It is well absorbed at any pH value lower than 7, otherwise the absorption drops quickly. Plants need it especially during the flowering phase. In open aquaria, with emerged plants, boron must be added generously.

Lack of boron

The plant slows down, it has difficulty in creating new leaves. The new ones bend the edges and get a weird color.

Probable lack of boron on Rotala macrandra
Probable lack of boron on Rotala macrandra

Excess of boron

It can make the absorption of iron difficult, the leaves turn yellow cause chlorophyll is not produced anymore.
However it is impossible to have such large excesses in aquaria, except in cases of serious mistakes.


It takes part in the production of chlorophyll, even if it is not as important as iron and manganese. Like boron, it is important for the growth hormones.

Its absorption is in the same range as boron, under pH = 7, above this value the absorption decreases gradually.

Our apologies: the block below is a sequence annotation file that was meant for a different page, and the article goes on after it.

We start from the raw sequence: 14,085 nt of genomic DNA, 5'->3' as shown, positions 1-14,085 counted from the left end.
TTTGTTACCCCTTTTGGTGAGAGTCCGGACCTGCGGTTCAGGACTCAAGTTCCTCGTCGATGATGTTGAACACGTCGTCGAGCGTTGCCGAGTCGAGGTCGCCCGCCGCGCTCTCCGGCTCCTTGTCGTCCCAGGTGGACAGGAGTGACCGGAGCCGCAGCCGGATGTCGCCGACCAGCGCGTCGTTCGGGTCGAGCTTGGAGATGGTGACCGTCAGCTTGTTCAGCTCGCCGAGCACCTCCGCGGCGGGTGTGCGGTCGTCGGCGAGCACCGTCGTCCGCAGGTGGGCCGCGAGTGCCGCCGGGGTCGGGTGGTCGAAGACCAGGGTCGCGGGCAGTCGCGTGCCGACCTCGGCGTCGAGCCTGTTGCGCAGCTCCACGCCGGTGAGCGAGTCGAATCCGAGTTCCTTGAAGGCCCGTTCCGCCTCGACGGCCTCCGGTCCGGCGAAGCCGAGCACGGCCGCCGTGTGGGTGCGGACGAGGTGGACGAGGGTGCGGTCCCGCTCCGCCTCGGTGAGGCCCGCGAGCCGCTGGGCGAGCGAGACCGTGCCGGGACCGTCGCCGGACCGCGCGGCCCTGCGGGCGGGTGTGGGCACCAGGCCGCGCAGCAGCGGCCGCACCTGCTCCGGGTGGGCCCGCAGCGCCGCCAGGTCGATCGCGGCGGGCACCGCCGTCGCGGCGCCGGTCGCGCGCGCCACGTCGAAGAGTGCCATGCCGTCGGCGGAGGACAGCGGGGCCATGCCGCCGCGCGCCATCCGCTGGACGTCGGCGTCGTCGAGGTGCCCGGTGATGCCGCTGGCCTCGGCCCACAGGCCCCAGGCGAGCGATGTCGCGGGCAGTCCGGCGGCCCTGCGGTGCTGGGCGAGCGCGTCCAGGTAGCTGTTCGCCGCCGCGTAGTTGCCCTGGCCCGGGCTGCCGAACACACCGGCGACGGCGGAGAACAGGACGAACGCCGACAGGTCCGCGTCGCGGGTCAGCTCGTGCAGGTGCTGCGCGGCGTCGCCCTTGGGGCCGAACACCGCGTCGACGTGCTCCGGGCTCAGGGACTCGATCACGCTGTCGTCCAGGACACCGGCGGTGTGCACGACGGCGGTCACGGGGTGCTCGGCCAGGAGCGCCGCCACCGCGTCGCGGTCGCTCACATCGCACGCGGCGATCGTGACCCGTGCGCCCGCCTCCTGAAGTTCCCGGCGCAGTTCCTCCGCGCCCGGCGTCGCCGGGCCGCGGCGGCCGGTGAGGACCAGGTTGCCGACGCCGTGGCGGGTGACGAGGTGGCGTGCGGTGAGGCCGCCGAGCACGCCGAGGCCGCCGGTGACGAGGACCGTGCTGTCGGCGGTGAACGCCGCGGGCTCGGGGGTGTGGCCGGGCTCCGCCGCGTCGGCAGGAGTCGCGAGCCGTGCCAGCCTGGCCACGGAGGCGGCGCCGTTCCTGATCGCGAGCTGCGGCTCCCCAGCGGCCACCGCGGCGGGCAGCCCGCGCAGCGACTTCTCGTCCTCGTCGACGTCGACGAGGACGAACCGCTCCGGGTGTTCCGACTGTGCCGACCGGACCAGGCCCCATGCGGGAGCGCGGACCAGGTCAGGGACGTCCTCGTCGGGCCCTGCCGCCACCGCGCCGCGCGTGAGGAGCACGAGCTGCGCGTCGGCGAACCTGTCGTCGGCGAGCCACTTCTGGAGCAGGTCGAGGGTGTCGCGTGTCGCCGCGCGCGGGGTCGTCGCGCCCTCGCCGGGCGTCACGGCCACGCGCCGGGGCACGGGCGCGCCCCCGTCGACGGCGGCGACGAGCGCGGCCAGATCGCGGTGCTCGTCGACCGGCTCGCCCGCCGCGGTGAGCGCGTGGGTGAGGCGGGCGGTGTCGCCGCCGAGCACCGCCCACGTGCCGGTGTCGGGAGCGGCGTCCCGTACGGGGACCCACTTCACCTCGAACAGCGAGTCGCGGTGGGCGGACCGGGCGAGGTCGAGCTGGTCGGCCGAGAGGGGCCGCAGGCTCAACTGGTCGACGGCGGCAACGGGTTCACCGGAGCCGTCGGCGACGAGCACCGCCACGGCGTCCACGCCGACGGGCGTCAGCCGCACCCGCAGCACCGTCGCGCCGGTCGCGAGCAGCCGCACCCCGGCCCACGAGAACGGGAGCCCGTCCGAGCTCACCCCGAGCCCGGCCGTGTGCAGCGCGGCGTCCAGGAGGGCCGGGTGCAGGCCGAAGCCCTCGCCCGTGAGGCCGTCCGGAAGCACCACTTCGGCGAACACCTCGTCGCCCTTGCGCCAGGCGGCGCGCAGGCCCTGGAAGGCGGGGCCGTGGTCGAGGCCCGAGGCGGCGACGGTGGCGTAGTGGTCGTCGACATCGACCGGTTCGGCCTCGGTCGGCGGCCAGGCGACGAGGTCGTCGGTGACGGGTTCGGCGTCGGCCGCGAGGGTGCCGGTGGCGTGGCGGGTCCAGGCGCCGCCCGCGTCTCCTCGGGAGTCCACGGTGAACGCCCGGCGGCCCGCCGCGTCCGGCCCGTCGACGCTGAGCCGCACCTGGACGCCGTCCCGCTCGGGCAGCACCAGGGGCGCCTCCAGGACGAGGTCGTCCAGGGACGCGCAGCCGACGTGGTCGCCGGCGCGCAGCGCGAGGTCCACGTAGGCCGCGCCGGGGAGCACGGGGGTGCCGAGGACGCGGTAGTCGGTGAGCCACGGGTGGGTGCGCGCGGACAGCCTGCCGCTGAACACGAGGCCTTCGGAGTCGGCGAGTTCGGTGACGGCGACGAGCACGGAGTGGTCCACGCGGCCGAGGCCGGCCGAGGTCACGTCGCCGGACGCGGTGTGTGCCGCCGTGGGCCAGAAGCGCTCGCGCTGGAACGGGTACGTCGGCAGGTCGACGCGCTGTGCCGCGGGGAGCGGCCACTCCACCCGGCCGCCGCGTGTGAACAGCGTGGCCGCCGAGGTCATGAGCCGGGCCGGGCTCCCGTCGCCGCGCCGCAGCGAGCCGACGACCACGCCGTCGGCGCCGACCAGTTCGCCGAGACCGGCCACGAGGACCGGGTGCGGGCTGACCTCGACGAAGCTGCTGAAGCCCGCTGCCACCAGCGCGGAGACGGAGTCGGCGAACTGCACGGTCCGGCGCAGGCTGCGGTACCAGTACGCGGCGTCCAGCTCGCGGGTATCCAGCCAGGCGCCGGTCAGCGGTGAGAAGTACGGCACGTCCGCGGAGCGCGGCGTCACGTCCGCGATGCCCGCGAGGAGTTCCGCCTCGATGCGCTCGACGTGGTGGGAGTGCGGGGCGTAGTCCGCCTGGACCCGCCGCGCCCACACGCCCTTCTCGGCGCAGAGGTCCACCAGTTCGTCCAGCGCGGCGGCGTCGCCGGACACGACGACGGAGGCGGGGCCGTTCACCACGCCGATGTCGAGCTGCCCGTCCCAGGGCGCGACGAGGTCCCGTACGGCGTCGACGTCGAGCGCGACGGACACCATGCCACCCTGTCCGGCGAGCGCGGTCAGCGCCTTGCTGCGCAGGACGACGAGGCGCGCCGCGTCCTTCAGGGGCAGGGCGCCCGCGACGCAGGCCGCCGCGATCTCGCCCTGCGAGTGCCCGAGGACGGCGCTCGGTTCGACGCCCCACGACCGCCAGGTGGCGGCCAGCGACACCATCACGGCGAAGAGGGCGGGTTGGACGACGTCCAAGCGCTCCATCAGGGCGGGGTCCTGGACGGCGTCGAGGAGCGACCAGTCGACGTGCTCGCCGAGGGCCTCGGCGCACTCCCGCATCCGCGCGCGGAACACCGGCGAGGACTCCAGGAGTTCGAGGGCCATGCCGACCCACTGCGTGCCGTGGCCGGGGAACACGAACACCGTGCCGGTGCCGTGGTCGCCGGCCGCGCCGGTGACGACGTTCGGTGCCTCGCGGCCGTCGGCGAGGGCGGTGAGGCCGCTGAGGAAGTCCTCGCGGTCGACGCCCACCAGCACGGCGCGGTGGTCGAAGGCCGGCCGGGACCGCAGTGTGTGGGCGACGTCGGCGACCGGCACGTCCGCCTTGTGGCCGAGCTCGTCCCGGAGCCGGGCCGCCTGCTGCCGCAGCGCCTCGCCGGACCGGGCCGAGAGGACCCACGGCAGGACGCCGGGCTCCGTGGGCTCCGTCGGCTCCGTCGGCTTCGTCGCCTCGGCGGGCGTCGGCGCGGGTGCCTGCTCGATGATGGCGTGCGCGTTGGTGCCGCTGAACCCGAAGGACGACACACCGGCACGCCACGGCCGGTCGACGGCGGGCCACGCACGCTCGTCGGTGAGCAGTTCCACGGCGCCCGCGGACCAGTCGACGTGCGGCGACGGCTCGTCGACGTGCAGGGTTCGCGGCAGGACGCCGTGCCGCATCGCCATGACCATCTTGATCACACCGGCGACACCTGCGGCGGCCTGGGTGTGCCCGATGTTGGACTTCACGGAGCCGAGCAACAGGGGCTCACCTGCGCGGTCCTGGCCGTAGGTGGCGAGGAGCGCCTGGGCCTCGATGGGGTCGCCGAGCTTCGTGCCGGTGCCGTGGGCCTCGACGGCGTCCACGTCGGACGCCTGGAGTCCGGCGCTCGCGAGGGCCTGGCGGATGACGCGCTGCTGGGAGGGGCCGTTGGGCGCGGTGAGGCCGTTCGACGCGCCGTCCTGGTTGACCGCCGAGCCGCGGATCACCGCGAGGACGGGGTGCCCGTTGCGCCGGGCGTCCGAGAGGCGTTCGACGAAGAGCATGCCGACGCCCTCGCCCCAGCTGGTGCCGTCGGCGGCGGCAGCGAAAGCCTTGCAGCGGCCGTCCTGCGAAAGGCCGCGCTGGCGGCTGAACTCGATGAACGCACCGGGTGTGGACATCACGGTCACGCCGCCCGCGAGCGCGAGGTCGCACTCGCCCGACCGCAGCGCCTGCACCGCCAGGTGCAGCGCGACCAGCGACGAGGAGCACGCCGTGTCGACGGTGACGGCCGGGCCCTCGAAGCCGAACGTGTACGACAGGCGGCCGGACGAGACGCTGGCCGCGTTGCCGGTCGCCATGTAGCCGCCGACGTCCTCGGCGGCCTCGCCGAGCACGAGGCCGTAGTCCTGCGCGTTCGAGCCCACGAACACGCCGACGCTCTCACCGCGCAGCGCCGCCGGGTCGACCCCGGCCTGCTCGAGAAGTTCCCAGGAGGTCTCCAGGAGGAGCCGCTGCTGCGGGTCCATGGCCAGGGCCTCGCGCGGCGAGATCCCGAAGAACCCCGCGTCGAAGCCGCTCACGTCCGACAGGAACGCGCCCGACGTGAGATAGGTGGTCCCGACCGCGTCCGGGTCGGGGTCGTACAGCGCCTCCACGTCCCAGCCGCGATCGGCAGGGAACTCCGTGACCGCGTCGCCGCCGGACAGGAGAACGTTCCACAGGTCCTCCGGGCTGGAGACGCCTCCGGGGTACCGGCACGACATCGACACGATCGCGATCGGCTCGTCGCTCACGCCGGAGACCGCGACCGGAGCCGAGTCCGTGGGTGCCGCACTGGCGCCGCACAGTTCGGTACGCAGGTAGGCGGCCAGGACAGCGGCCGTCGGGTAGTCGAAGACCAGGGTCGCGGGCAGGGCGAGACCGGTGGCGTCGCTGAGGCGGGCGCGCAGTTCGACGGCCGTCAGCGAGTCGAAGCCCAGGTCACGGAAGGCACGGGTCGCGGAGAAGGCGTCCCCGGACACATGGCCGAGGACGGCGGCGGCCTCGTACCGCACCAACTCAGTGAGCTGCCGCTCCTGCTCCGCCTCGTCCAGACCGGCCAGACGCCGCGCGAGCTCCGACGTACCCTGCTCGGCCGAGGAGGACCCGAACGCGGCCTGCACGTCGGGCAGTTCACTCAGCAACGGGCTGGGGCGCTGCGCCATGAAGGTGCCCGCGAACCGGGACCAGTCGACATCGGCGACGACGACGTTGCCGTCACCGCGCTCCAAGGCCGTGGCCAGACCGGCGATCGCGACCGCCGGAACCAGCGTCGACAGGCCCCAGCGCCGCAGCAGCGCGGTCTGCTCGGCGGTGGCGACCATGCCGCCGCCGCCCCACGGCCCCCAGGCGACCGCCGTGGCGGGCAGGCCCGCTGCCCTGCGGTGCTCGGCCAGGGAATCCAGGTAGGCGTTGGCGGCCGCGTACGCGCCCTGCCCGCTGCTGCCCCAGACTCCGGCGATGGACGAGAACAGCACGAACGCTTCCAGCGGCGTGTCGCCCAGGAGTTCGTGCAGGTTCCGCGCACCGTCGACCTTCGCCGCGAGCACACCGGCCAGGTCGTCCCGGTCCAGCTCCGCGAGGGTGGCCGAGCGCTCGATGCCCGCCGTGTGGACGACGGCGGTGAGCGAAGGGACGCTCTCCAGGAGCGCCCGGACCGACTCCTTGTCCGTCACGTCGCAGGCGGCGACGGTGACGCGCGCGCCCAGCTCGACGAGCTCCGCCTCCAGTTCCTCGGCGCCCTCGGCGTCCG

Lack of zinc

The tissues between the veinings turn yellow, differently from the lack of iron and magnesium, it looks like it never leads to necrosis.

Lack of iron?... Or magnesium?... Or zinc?
Lack of iron?… Or magnesium?… Or zinc?

It is probably due to the very low concentrations requested by the plants. Normal commercial fertilizers and PMDD have more than enough zinc.

Excess of zinc

Same as for boron.
It is impossible to reach problematic concentrations.


Its effect on the enzymatic activity makes it necessary for the trasformation of nitrates in ammoniacal nitrogen, the form that the plants absorb.

Molibdenum is best absorbed at pH above 7, in any case not below 6. It is not a big problem, aquaria are never so acid, or at least not for a long period of time.

Lack of molibdenum

The lack of molibdenum presents the symptoms of a lack of nitrogen, already described.

Lack of nitrogen
Lack of nitrogen

The plant needs a very small amount of molibdenum, so it is very difficult that this happens; if it happens it is sufficient to measure nitrates to understand the element that is lacking.
In fact, if nitrates are high it means that nitrogen is sufficient, however the plant cannot absorb it due to the lack of molibdenum.

Excess of molibdenum

There is no literature about this problem in aquaria. No fertilizers create an excess of molibdenum, just because the quantity needed is really small.